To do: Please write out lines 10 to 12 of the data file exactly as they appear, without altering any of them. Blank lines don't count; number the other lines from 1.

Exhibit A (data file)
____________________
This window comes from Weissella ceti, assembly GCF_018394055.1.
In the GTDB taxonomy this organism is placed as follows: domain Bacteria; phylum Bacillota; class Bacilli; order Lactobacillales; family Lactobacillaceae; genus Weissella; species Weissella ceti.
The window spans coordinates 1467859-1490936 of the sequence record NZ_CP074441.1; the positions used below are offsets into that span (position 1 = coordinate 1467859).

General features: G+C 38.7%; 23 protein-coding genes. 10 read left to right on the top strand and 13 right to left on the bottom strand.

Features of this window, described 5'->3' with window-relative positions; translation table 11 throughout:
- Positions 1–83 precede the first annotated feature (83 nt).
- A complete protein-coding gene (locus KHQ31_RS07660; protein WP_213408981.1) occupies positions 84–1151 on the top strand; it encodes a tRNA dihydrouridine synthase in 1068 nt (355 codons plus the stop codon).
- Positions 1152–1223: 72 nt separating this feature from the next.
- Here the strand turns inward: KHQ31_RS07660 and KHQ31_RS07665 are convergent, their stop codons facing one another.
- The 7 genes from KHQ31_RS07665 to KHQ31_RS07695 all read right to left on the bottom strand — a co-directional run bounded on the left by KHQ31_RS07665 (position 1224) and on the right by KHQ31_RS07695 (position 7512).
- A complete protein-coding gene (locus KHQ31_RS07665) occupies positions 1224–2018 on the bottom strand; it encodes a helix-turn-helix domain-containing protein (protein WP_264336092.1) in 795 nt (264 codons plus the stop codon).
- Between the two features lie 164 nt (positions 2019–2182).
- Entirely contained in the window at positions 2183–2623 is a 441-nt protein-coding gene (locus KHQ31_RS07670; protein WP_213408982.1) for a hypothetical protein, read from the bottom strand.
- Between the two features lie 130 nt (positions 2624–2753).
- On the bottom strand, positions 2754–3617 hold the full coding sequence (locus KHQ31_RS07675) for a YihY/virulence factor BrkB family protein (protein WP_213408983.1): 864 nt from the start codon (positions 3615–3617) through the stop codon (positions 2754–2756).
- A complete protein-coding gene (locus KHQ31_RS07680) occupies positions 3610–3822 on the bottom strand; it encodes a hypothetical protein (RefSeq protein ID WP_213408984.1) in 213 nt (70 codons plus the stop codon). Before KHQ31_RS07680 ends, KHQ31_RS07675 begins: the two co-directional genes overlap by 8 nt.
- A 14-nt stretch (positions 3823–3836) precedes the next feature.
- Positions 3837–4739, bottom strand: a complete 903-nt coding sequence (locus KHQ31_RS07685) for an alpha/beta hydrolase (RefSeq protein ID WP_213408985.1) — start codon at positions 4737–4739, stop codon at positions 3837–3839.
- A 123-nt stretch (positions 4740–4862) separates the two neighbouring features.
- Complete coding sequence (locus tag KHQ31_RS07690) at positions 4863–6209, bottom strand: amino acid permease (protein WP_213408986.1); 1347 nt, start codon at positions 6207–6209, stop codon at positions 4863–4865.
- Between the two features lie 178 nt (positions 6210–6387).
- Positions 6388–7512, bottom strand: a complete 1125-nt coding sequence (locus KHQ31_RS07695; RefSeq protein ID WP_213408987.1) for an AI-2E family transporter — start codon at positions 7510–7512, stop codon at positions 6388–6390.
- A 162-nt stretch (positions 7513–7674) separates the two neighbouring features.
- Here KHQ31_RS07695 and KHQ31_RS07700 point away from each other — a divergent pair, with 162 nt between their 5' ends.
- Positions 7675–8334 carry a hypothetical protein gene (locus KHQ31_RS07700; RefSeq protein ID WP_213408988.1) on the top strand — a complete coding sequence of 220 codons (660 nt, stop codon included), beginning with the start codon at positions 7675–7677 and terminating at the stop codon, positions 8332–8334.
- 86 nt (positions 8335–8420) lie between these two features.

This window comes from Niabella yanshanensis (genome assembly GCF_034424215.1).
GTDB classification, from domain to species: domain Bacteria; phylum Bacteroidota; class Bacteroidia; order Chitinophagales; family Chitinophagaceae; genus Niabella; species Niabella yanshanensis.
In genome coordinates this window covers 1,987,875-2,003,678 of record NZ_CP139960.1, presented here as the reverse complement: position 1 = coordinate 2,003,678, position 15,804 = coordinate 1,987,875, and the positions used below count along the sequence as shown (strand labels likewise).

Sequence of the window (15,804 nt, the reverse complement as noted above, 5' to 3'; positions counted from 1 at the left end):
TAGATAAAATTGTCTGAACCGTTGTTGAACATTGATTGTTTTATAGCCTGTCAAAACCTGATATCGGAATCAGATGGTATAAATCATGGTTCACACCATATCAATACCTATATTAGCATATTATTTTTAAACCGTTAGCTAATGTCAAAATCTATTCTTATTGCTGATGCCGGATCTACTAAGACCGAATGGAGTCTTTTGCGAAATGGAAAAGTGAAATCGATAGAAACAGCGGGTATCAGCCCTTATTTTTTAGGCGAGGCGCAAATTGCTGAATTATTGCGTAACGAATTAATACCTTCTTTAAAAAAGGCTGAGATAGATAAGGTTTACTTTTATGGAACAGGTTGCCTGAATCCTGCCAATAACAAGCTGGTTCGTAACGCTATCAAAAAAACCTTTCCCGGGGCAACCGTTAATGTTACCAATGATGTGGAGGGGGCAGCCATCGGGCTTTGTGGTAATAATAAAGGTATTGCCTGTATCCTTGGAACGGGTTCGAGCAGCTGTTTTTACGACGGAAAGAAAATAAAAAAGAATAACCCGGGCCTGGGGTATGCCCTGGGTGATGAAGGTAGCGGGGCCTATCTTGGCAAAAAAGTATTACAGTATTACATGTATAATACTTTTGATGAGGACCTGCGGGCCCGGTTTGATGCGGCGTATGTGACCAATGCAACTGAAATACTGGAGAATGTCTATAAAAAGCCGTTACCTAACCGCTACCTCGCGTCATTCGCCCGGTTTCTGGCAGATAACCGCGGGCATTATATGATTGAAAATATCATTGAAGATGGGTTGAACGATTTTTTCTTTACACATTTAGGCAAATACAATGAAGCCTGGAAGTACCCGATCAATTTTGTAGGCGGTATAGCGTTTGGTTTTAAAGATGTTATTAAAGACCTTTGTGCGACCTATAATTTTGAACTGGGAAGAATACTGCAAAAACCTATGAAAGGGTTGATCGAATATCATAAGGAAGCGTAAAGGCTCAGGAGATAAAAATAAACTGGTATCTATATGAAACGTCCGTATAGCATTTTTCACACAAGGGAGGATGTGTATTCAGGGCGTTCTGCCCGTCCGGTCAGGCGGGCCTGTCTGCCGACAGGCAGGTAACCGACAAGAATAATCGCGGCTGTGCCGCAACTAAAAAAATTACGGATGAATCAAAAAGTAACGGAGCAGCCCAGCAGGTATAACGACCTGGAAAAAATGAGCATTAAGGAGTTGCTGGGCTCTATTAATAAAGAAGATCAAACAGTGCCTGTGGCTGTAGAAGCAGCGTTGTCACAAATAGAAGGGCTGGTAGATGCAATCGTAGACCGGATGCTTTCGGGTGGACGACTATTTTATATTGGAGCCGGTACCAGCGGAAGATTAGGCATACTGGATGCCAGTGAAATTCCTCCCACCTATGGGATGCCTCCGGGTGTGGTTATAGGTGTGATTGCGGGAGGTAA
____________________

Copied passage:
- The 7 genes from KHQ31_RS07665 to KHQ31_RS07695 all read right to left on the bottom strand — a co-directional run bounded on the left by KHQ31_RS07665 (position 1224) and on the right by KHQ31_RS07695 (position 7512).
- A complete protein-coding gene (locus KHQ31_RS07665) occupies positions 1224–2018 on the bottom strand; it encodes a helix-turn-helix domain-containing protein (protein WP_264336092.1) in 795 nt (264 codons plus the stop codon).
- Between the two features lie 164 nt (positions 2019–2182).